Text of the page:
A Summer of Turkish Textiles

I will never forget the sounds I heard while walking the uneven, hilly streets of Buldan, Turkey. Clickity-clack, clickity-clack, clickity-clack... the sounds of working old-fashioned looms filled the air.

I traveled to Turkey in 2014 in pursuit of experiencing Turkish culture and learning more about their beautiful textiles. I traveled alone from Istanbul to Denizli, to Buldan and then to the coastal town of Kas and back again by bus. Buses are the preferred mode of public transportation in Turkey, which I now understand; I felt safe and comfortable throughout the entire trip and there were even two young men serving coffee, tea  and snacks along the way - bus stewards of sorts. 

Along the way, I met many artisans - some large businessses, some small family owned operations and all with varying levels of expertise and specialties. Although there are many traditional Turkish patterns and designs, each artisan has their own techniques, cotton source, traditions and talents. It was fascinating to see how large the textile industry is in Turkey but at the same time there are still many artisans creating unique and innovative designs. 

In Denizli, a local man offered to give me a tour of the nearby village of Buldan. In almost every home we passed you could see and hear a local artisan guiding a seasoned loom. He explained that these families have been weaving for generations and in many Turkish towns, such as Buldan, it is the trade & livelihood of the majority of the towns' residents.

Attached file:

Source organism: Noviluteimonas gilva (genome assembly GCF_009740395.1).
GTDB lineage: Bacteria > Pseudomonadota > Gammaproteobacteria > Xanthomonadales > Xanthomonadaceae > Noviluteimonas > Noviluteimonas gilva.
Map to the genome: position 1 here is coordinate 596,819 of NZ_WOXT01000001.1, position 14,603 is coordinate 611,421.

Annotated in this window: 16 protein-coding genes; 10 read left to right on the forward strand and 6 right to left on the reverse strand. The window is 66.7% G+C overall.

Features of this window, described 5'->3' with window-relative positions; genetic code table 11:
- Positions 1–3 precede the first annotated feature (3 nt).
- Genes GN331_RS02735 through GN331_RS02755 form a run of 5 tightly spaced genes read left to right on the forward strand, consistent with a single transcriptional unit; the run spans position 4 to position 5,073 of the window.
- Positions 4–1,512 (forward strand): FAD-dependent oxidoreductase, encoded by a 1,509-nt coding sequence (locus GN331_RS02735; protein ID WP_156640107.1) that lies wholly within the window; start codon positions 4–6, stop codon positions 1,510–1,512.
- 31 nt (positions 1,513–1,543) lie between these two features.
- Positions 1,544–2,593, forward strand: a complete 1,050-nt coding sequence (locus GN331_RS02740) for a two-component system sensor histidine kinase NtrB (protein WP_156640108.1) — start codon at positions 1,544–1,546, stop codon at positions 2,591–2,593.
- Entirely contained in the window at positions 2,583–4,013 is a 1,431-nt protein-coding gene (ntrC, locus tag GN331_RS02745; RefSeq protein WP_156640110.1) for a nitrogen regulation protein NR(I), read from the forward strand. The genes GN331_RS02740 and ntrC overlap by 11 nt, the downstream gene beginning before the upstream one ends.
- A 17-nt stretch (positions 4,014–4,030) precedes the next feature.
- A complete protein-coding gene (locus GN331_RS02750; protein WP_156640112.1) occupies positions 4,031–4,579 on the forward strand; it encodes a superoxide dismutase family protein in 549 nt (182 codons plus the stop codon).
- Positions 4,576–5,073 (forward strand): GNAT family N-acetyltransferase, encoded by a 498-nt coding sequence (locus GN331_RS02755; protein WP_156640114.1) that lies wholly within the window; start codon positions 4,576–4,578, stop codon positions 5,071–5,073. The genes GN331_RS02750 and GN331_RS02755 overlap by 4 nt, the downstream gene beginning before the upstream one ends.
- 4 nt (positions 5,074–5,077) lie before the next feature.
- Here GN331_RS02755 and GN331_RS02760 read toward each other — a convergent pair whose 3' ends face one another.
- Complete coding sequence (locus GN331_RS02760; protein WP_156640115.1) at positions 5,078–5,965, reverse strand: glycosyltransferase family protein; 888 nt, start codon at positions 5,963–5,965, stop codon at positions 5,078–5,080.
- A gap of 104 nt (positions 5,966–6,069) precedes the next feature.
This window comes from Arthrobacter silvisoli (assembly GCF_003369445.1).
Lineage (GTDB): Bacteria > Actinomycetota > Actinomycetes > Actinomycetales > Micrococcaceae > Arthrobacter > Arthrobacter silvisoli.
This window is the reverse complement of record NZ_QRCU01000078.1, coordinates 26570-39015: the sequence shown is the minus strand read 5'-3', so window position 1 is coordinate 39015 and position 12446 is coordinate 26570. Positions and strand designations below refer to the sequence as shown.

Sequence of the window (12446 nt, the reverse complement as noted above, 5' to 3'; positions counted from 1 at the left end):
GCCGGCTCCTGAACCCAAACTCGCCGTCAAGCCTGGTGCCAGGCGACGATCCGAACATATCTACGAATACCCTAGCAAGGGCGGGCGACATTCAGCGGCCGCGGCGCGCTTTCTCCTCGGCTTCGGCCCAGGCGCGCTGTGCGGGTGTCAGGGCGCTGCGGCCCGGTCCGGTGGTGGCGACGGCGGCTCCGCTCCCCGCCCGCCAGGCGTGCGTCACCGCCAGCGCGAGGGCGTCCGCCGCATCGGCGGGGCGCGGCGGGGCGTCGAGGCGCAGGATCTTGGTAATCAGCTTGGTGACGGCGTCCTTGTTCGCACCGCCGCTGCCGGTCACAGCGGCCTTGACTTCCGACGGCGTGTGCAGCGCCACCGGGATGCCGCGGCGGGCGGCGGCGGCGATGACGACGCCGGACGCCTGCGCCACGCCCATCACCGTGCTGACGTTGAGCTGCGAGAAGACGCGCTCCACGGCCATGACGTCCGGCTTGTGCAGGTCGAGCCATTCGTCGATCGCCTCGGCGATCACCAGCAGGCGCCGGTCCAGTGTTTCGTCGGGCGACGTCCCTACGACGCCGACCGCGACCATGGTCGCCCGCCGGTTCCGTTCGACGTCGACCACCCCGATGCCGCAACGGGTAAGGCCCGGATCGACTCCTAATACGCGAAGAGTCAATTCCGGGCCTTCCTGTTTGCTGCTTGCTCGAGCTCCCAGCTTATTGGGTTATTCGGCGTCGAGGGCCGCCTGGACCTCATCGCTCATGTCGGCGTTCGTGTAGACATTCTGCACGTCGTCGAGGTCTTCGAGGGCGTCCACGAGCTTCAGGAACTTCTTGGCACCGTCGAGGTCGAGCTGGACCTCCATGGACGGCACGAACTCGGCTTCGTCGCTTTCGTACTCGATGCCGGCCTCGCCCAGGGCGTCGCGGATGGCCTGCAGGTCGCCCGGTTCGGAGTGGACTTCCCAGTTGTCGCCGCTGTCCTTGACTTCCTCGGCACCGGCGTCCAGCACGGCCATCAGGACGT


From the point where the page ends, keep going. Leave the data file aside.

As we explored Buldan's small, hilly, winding streets, we were welcomed into the homes of many of the artisans. We walked into rooms filled with hanging spools of cotton in many colors and intricate thread patterns trailing down from the ceiling to the grandiose looms. The most interesting of all, were the artisans manning the looms and their unique characteristics and styles. Traditionally, the men of the family run the looms and the women complete the finishing touches, such as twisting the tassels or stitching the edges. With a smile, they kindly demonstrated the process and showed us how these aged machines guided by their experienced hands, create such beautiful textiles. One man in particular was extremely happy and welcoming. He gave us a tour of his workshop but also of his large rickety porch where his homemade brick oven bakes their daily flatbread. His wife served us delicious Turkish coffee and we communicated with bits of English but mostly hand gestures and smiles. He work was some of the first textiles we added to the Hygge Life collection and we continue to offer his beautiful creations in our shop. 

Some people ask, why are Turkish textiles hygge? It isn't the textiles themselves that are hygge but it's the stories behind them and the moments created with them. I may be especially connected to the textiles after meeting the people and the looms behind them but I hope that you also feel this connection by hearing this story. And I hope that these textiles help create beautiful, special, hygge moments in your everyday life. Maybe just by seeing the pure beauty of their patterns & colors or feeling their warmth and softness while wrapping up in them or by creating an intimate moment with loved ones while using them as a picnic blanket or tablecloth.

x Alexandra 

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